Defense News PH http://www.defensenewsph.com – When soldiers lose their comrades, they bury their dead without complaining and go back to the battlefield, according to a Marine general.
“Several Marines or soldiers offered their precious lives yet they did not complain, no cry for justice, fringe benefits nor blame anyone. We solemnly buried our dead heroes and consoled the many wounded, wiped our tears and fought again,” said Major General Alexander Balutan of the Navy Inspector General on a Facebook post on Tuesday.
“For we know well the meaning of our sacred oath for sake of our Motherland,” he added.
He cited some of the Marines’ battles and challenges: The fall of Camp Abubakar in Maguindanao in July 2000; The capture of Camp Bilal in Lanao del Norte in May 2000; Assault in Camp Rajahmuda Complex in North Cotabato in June 2003; and the national elections in Lanao del Sur in May 2004.
Balutan’s statement comes a day before the re-investigation of the botched Mamasapano operation, which killed 44 police commandos in targeting Malaysian terrorist Zulkifli bin Hir alias Marwan.
In the operation, the Special Action Force kept the military out of the loop and only informed them “time on target,” which caused a delay in reinforcements. This made them blame each other.
Senator Juan Ponce Enrile has requested the reopening of the investigation and said he has evidence that will prove President Benigno Aquino III’s direct involvement in the operation.
A certain Michael dela Cruz commented on Balutan’s post, saying that the military and police should not be compared because the situation was different.
“Your soldiers were never left behind to die. Every available asset of the armed forces was given just to save them… and for SAF, [there] was none… they died begging for reinforcement but nothing came,” he said.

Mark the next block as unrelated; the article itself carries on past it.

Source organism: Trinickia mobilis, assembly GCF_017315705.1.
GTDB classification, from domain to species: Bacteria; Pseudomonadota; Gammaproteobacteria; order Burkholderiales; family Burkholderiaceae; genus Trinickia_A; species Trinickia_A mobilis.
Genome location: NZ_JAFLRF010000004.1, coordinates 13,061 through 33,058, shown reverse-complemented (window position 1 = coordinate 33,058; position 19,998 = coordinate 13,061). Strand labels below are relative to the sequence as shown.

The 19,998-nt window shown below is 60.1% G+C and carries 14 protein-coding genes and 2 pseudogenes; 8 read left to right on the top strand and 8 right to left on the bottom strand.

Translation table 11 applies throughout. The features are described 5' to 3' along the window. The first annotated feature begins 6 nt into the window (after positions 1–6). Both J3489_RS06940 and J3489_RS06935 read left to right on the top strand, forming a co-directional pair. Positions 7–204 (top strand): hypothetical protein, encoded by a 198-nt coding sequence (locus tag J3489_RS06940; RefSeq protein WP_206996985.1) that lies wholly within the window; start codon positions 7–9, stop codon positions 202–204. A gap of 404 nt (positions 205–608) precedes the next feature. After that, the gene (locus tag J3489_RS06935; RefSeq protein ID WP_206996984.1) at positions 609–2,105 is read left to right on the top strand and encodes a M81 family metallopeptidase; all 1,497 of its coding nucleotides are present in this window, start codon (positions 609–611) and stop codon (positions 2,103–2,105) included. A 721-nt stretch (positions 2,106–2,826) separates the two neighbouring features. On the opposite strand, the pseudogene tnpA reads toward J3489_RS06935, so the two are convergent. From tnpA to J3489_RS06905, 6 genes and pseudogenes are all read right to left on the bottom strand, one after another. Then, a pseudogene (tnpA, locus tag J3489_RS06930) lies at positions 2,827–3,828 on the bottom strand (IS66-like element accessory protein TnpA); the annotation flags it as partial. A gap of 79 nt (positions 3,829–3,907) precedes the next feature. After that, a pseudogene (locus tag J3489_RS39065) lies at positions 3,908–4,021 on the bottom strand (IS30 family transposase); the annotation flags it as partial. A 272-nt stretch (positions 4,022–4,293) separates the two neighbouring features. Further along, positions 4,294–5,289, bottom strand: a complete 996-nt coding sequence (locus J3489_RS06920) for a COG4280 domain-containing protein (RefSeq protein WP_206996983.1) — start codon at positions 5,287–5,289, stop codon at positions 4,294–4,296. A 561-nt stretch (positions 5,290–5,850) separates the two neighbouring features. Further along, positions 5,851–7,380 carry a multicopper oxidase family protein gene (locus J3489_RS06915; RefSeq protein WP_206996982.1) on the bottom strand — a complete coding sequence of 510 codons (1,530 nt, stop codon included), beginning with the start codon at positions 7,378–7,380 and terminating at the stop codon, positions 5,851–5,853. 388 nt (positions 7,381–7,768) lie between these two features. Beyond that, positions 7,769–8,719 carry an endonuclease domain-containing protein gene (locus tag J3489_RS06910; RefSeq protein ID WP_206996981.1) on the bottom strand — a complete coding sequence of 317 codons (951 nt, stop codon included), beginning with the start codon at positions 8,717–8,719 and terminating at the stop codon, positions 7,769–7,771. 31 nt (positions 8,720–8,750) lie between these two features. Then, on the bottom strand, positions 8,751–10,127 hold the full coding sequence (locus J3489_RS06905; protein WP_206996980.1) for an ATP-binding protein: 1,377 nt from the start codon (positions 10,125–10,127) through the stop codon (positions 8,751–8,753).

But the Marine general commented that the SAF should have “fought their way out even without reinforcement.”
“[The SAF] planned it in the first place and the AFP reinforcement was the least priority, lest of compromise, so the confusion. The warrior instinct is to win and survive his battles and we don’t worry about any political scenario, issues or betrayals when we go to war on our own,” he said.
Balutan clarified by phone that he had nothing against the members of SAF, but sympathized with them.
He said that in his personal opinion, the issue on SAF was being “sensationalized” and “exploited.”
Balutan also scored the re-investigation, saying it would only reopen old wounds.
“Lalo lang mabubuksan ang sugat na natahi na. Very painful ‘yan,” he said.
Balutan is a member of the Philippine Military Academy 1983.
In 2013, he also lamented on Facebook the alleged misuse of P10 billion worth of pork barrel.
He said that the misused funds could have been instead used to address the problems of armed conflict.
Balutan was awarded as one of the Ten Outstanding Philippine Soldiers by Metrobank Foundation in 2011. He was recognized for leading successful campaigns against Muslim separatist rebels and for forging a peace pact among 18 mayors in Lanao del Sur and Marawi City before the 2004 elections.
He also once defied former President Gloria Macapagal Arroyo’s orders not to attend an inquiry by testifying before the Senate in 2005 on his knowledge on the alleged cheating in Mindanao during the 2004 presidential elections. He was court-martialed but his charges were proscribed or had lapsed in two years before he was brought to trial.
On January 25, 2015, 44 members of the Philippine National Police’s Special Action Force (SAF) were killed in the hunt for Malaysian terrorist Zulkifli Abdhir, aka “Marwan,” in Mamasapano, Maguindanao province. Their mission may have succeeded, but one year later families of the slain SAF44 and affected civilians today continue to seek justice from a government which allegedly broke chain of command and poorly handled the mission. Visit the INQUIRER tribute site at inquirer.net/mamasapano.